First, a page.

Unbeknownst to the public, studies often depend upon unproven and often undisclosed assumptions. For example, the National Cancer Institute recently concluded that radon gas in homes causes 12,000 lung cancer deaths annually.
Although studies show that high levels of radon gas in underground uranium mines increased cancer rates among miners, the typical home isn't an underground uranium mine. How does NCI conclude that 12,000 die annually from radon in the home?
NCI assumed that because high levels of radon increased cancer rates among miners, then any radon exposure increases cancer risk. This assumption, never scientifically validated, is then applied to a mathematical model that calculates the 12,000 figure.
Not only do many studies of radon in homes contradict this assumption, some even suggest that lower lung cancer rates occur in geographic areas with relatively higher levels of radon.
A favorite attention-getting technique of researchers is to estimate "body counts" such as 300,000 die each year from obesity, 120,000 from inactivity or 60,000 from air pollution. However, body counts depend on the assumption that death rates observed in small study populations are predictive of what happens to the entire population in the future.
Also, body counts are strictly hypothetical. The figures are arrived at using statistics, not by counting bodies. They're not audited to see if they're accurate. In contrast, the 150,000 annual deaths from trauma-induced injuries are countable.
Too Many Variables
Finally, beware of researchers who try to split a hair with an ax. Epidemiology is useful only in studying high disease rates or rare diseases, and preferably both. For example, heavy smokers are reported to have a relatively high rate of the relatively rare disease of lung cancer.
Population data on small risks or common diseases typically have too much "noise" for epidemiologists to filter out. Simply put, epidemiology cannot eliminate all the variability among humans.
Also, researchers often don't really know how much of a risk factor the individuals in a studied population have been exposed to and are forced to guess at exposure levels.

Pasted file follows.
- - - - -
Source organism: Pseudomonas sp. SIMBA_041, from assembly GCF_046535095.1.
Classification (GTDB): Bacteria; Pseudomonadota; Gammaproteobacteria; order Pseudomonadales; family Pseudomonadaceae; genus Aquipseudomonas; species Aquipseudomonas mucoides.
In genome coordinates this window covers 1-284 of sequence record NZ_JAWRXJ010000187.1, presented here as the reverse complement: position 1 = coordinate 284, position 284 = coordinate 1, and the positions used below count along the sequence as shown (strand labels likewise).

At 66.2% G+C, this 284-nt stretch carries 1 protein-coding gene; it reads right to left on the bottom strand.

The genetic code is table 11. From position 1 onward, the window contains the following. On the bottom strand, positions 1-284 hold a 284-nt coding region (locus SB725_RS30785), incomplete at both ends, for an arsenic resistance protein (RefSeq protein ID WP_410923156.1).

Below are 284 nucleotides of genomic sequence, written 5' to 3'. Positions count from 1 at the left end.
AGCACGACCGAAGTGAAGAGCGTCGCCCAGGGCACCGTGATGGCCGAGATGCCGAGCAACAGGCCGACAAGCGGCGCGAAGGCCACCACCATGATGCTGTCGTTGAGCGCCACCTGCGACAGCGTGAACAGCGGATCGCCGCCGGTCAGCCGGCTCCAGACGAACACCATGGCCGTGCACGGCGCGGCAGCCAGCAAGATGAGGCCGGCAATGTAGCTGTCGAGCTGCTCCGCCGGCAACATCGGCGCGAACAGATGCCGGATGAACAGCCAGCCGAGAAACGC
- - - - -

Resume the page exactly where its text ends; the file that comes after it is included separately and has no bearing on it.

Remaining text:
Let's say a study reports that living near a hazardous waste incinerator increases cancer risk to a very high one in 1,000. For practical reasons, the researchers will likely not have measured the extent to which the studied individuals have been exposed to emissions from the incinerator.
On the other hand, one in three Americans develops cancer as a function of being alive. And any population, by chance alone, may have a higher risk than that. How sure can anyone be that an additional one-in-1,000 risk can be traced to incinerator emissions, particularly if actual exposures, let alone their toxicity, aren't known with reasonable certainty?
A good rule of thumb for epidemiologic studies is that reported increases in risk on the order of 100 percent or less are too small to detect with certainty.
Keep in mind the recent words of Dr. Charles Hennekens of the Harvard School of Public Health: "Epidemiology is a crude and inexact science. We tend to overstate findings either because we want attention or more grant money."
Clearly, there is more to medical research news than just the headlines.
Steven Milloy is president of the Environmental Policy Analysis Network in Washington, D. C, and the publisher of The Junk Science Home Page (http://www.junkscience.com).
Materian Washington, D. C, and the publisher of The Junk Science Home Page (http://www.junkscience.com).
Material presented on this home page constitutes opinion of the author.
Copyright © 1997 Steven J. Milloy. All rights reserved. Site developed and hosted by WestLake Solutions, Inc.